The sleeves, the length of it, always felt foreign, at first. But it never took long to work its alchemy, to plant the insecurity. After a day or two, the notion of appearing without the robe felt shocking. Stripped of the layers of curve-smothering cloth, my ordinary clothes suddenly felt revealing, even garish. To me, the abaya implied that a woman's body is a distraction and an interruption, a thing that must be hidden from view lest it haul the society into vice and disarray. The simple act of wearing the robe implanted that self-consciousness by osmosis.Yes, it does that to women. But to hear the typical liberal tell it, it's Christianity that subjugates women, and makes them inferior. Yeah, right.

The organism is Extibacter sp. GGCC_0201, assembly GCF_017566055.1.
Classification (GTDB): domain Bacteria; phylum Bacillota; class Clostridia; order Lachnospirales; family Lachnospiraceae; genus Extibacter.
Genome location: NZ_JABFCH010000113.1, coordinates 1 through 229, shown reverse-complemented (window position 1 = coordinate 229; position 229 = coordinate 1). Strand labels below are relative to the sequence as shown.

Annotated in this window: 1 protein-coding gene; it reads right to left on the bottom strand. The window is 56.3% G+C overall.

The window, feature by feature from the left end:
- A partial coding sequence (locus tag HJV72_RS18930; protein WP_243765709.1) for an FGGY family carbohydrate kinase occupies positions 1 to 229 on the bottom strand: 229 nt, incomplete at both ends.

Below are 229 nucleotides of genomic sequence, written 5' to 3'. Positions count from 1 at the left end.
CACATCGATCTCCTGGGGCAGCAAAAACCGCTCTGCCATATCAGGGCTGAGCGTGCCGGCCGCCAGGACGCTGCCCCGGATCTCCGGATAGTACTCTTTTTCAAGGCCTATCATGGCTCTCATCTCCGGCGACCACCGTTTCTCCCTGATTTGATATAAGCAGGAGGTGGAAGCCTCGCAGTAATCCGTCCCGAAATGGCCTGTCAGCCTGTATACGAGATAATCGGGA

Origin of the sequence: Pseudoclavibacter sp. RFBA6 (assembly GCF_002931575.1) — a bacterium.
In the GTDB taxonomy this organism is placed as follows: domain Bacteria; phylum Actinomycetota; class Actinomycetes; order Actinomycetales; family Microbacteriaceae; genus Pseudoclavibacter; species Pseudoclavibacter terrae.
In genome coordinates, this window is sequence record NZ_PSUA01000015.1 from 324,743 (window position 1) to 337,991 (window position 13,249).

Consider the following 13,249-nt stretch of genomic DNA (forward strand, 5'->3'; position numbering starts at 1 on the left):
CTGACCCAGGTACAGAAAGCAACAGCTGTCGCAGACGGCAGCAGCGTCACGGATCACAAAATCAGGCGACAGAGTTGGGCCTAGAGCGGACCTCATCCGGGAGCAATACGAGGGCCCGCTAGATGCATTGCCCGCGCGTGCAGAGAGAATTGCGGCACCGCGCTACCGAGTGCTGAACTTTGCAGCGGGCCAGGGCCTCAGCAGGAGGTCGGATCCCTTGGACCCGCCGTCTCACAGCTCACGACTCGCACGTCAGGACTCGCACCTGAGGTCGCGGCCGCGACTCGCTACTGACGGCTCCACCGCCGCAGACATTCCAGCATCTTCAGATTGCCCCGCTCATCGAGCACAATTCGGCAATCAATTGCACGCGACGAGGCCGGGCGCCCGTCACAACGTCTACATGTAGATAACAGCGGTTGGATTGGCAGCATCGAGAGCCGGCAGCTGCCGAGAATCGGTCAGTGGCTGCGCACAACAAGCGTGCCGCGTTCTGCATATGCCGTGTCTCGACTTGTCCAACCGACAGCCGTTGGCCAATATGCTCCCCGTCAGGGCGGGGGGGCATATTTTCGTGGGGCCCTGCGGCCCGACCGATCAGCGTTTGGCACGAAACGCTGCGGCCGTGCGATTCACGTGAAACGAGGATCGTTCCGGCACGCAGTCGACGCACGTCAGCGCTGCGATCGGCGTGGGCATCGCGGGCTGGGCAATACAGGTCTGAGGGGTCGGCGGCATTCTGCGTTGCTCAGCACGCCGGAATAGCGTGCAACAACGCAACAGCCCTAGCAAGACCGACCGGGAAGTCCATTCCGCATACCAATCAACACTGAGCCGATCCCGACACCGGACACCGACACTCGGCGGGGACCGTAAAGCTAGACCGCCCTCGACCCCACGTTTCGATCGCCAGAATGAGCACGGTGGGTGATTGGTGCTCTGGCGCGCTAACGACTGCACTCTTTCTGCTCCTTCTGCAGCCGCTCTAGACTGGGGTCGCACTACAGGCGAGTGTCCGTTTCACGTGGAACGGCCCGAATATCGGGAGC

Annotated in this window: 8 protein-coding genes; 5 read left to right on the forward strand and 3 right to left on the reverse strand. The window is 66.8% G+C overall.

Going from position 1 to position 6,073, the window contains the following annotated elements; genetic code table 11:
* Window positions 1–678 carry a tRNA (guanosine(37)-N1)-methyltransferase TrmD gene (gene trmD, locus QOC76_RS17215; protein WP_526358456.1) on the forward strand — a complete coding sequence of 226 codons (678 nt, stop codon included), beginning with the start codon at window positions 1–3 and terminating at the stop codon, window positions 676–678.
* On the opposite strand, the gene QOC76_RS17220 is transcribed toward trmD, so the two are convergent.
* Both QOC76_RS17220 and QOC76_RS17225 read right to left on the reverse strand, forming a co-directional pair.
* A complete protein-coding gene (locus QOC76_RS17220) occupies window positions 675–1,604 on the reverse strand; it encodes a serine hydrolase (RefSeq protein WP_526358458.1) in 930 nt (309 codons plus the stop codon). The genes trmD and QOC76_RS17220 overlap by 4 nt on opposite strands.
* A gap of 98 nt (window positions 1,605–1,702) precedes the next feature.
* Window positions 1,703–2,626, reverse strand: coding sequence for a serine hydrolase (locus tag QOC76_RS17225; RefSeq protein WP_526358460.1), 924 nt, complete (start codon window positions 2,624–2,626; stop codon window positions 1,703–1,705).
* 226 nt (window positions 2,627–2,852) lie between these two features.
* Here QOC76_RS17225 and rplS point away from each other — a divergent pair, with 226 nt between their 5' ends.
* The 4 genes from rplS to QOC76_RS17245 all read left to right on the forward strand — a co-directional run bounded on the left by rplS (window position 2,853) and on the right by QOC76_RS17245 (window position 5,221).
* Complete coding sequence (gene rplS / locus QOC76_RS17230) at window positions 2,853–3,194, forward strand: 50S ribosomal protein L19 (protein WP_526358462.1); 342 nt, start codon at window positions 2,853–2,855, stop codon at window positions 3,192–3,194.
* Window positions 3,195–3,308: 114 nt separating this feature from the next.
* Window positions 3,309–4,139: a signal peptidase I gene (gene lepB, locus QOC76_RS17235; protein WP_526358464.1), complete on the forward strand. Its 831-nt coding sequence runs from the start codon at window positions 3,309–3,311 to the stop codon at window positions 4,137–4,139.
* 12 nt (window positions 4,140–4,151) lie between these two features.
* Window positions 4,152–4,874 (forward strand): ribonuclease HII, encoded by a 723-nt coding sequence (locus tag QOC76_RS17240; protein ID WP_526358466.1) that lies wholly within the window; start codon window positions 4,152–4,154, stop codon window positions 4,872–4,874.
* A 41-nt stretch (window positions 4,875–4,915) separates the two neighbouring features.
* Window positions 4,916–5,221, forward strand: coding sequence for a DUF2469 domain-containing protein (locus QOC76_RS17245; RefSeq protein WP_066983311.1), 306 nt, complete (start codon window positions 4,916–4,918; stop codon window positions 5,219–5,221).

In the depths of the robe, my posture suffered. I'd draw myself in and bumble along like those adolescent girls who seem to think they can roll their breasts back into their bodies if they curve their spines far enough. That was why, it hit me one day, I always seemed to come back from Saudi Arabia with a backache.
The kingdom made me slouch.
06 June 2007
Islam--empowering women since...
Well, maybe not so much. But, don't tell that to the liberals that seem to be fawning over the Religion of
Murderous Terrorists Peace. Even when one of the liberals' own comes back from Saudi Arabia, having been humiliated by her experience having to wear the customary abaya, or full-length cloak women in Saudi Arabia are forced to wear. (via Captain Ed at Captain's Quarters):